Nicola Sturgeon’s government has refused to order that a male-bodied rapist be removed from a female jail, after insisting the “rights” of the sex offender had been properly considered.
Keith Brown, the Justice Secretary, insisted that he trusted the Scottish Prison Service (SPS) to make correct decisions about where transgender prisoners should be housed after Isla Bryson was sent to Cornton Vale women’s jail after being found guilty of rape.
The 31-year-old, who is awaiting sentencing, was previously known as Adam Graham and transitioned after being accused of the sex attacks.
There has been an outcry after the SPS opted to take the prisoner to the women’s jail in Stirling, rather than a male facility, where it is understood Bryson is being held in a segregated unit away from other inmates.
On Wednesday, Downing Street expressed “concerns” about Bryson being held in a women’s jail.
David Blunkett, the former Labour Home Secretary, claimed Bryson being held in a female facility was “simply not acceptable”.
At Holyrood, Mr Brown was told that under prison rules, he could resolve the issue with the “stroke of a pen or with one phone call” by directing jail chiefs to send Bryson to a male prison.
However, he insisted that he would not do so, claiming he trusted the SPS to deal with the situation properly and describing its record for managing trans prisoners as “exemplary”.
He said that under SPS policy, detailed risk assessments were carried out before deciding where to place trans prisoners, which took into account the safety of the trans inmate as well as fellow prisoners.
“It’s a rights-based approach and it’s one which assesses the risks which are involved. I’m content with the process that’s there just now. I think they’ve got a tremendous track record.”
It is understood that there was a presumption that Bryson would be sent initially to Cornton Vale as the rapist had been addressed as a woman during the trial.
Jurors were informed that Adam Graham was the defendant’s “dead name”.
Further meetings will be held to determine whether Bryson should be moved ahead of sentencing, with SPS discussions expected to be held on Wednesday.
The row comes amid a heated debate in Scotland about trans rights after the UK Government stepped in to block a law that would have allowed Scots to change their legal sex by signing a declaration.
Amendments designed to stop convicted sex offenders from changing their sex under the system, or to stop those accused of rape from altering their legal sex before trial, were voted down by SNP, Green and LibDem politicians.
Some supporters of the legislation denounced the attempts as transphobic “dog whistles”.
However, Russell Findlay, the Tory MSP, said the Bryson case had highlighted “fundamental flaws” in the blocked legislation.
He added: “It’s entirely inappropriate, unacceptable and wrong for this vile rapist to be housed in a female prison, which is bound to contain women who have been victims of male violence, sexual violence and abuse.”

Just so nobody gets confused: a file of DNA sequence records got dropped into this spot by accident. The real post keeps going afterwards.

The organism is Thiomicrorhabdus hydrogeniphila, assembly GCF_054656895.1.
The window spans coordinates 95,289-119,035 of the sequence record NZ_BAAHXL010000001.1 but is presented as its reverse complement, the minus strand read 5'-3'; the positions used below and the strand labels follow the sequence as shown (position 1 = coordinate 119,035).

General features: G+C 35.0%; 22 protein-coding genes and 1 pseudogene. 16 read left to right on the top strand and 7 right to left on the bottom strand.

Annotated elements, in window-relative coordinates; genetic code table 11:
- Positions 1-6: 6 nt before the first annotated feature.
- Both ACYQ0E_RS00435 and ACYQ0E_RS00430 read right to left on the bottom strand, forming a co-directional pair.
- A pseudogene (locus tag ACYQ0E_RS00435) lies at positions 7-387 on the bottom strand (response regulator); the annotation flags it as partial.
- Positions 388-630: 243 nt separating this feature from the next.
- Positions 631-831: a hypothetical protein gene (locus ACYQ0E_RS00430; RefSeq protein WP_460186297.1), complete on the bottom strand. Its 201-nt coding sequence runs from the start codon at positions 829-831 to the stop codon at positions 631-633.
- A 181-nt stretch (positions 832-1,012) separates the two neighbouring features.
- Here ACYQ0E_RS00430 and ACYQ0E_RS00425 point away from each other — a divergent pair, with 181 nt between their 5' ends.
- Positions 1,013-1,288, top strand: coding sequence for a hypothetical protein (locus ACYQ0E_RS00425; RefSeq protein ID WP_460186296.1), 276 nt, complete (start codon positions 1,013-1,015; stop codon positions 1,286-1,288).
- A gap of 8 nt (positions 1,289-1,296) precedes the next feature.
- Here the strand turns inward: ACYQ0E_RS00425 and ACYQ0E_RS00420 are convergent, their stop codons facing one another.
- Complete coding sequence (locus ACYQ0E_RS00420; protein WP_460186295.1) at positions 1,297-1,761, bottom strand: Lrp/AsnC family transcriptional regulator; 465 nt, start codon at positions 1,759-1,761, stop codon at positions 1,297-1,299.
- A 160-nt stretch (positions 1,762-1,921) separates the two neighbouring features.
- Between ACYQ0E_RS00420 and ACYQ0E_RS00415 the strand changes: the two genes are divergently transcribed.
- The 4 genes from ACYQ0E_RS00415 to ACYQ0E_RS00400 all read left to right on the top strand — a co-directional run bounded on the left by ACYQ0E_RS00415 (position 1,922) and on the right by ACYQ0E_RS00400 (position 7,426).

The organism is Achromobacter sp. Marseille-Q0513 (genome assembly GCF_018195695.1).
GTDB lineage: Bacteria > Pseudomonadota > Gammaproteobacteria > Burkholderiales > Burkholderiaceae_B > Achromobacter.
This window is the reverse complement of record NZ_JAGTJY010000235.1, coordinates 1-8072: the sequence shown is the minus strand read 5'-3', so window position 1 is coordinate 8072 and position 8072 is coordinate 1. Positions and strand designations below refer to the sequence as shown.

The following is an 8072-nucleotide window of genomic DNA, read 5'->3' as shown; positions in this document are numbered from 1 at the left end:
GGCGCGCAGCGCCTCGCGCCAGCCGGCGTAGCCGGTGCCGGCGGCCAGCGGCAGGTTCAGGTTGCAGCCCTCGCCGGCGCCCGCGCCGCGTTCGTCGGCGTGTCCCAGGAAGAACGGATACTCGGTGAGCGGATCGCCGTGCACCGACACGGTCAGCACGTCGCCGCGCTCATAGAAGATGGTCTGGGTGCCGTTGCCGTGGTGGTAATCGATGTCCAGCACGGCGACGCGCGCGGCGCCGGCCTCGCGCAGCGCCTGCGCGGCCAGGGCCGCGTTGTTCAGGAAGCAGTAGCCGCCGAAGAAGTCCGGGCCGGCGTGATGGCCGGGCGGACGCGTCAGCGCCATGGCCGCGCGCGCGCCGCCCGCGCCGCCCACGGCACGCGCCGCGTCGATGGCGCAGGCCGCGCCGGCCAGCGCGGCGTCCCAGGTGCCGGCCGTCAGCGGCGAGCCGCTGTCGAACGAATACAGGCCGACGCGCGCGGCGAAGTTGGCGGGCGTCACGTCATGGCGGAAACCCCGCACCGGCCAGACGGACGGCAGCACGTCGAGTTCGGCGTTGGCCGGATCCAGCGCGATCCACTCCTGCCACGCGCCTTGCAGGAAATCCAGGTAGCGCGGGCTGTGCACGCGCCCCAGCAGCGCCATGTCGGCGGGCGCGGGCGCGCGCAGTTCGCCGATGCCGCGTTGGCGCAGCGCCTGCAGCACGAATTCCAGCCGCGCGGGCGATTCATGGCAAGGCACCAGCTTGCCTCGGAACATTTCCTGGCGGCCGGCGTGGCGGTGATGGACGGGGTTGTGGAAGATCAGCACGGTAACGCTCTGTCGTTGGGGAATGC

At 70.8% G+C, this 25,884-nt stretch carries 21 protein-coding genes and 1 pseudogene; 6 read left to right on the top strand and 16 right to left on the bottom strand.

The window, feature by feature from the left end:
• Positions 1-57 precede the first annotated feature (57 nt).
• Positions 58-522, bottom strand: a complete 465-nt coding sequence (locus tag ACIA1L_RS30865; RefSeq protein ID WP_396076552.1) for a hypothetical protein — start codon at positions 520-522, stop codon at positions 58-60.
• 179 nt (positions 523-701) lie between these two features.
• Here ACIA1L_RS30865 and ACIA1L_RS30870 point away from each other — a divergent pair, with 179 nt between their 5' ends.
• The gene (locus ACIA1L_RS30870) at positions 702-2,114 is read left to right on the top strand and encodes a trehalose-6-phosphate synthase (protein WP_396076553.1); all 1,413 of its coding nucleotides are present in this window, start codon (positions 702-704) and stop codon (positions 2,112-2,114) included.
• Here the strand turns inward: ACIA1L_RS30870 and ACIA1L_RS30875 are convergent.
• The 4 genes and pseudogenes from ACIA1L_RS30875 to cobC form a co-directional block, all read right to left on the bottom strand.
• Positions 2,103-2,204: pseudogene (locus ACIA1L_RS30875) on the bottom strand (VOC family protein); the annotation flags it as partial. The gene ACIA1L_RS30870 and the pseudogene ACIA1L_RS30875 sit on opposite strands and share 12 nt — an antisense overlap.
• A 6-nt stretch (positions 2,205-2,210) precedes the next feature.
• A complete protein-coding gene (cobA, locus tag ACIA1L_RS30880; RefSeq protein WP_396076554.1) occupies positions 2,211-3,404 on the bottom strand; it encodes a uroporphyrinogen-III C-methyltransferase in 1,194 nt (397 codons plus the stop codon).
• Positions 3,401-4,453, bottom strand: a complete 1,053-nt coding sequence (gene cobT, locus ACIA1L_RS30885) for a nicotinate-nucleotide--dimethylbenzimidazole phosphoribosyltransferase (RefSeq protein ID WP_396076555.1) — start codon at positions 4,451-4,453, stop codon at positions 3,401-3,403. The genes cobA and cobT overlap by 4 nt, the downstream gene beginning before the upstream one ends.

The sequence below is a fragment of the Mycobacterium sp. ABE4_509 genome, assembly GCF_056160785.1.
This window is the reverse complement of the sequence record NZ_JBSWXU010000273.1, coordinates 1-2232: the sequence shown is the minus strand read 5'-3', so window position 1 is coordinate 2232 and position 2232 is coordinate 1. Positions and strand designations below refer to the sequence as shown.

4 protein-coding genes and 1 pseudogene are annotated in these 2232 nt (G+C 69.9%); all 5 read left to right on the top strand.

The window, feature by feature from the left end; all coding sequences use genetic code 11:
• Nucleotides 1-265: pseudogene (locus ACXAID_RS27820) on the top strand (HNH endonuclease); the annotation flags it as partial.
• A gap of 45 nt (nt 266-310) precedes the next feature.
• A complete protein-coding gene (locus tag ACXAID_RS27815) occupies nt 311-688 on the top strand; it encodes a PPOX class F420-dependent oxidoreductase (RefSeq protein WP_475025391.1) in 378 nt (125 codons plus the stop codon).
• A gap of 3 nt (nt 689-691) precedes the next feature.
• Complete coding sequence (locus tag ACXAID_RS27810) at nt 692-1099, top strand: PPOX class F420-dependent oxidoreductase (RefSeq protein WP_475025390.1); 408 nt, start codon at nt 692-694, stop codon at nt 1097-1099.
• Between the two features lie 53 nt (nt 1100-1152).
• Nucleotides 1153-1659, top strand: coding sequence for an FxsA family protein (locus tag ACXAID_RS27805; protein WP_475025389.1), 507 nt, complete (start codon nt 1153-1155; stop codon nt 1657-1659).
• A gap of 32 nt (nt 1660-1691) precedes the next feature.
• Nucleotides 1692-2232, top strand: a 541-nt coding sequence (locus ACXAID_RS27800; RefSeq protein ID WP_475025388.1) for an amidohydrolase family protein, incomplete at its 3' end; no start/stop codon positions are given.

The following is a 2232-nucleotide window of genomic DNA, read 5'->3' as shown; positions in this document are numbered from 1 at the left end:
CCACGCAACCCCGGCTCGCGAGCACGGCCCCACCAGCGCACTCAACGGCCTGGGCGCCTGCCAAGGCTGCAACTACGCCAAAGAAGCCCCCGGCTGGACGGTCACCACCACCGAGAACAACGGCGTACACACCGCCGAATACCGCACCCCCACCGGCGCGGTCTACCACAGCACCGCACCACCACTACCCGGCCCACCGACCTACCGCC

Mr Brown insisted that the legislation made no difference to the SPS policy for housing trans prisoners, which was “not dependent” on possession of a gender recognition certificate (GRC).
However, SPS bosses have previously said that possession of a GRC is a factor they take into account when deciding where to send prisoners. They have acknowledged they could be vulnerable to legal action should they refuse to house an inmate in line with their legal sex.
Bryson does not have a GRC but it would have been far easier to acquire one had the proposed SNP system been in force.
The author JK Rowling backed calls for Ms Sturgeon to personally be quizzed over the Bryson case and mocked the First Minister on social media.
Imagining a question Ms Sturgeon, in an image of her staring intently into a young child’s eyes, might have been asking, the Harry Potter author tweeted:
Bryson is due to be sentenced next month and is facing a long prison sentence. It was claimed during the trial that the rapist had known about their trans status at age four. However, they began to be known as Isla after the rape charges.
Bryson was found guilty of raping one woman in Clydebank in 2016 and another in Drumchapel, Glasgow, in 2019.
The Prime Minister’s spokesman said on Wednesday: “This is a case in which the courts are yet to hand down a sentence so I’m not going to give anything on the specifics. I’ve seen the reporting and understand the concerns.”
Asked about the general policy, he added: “The UK has a policy which sees the prison service in England and Wales manage transgender prisoners on a case-by-case basis and transgender women must go through a robust risk assessment which factors in their offending history and anatomy before they can be moved to a women’s prison.”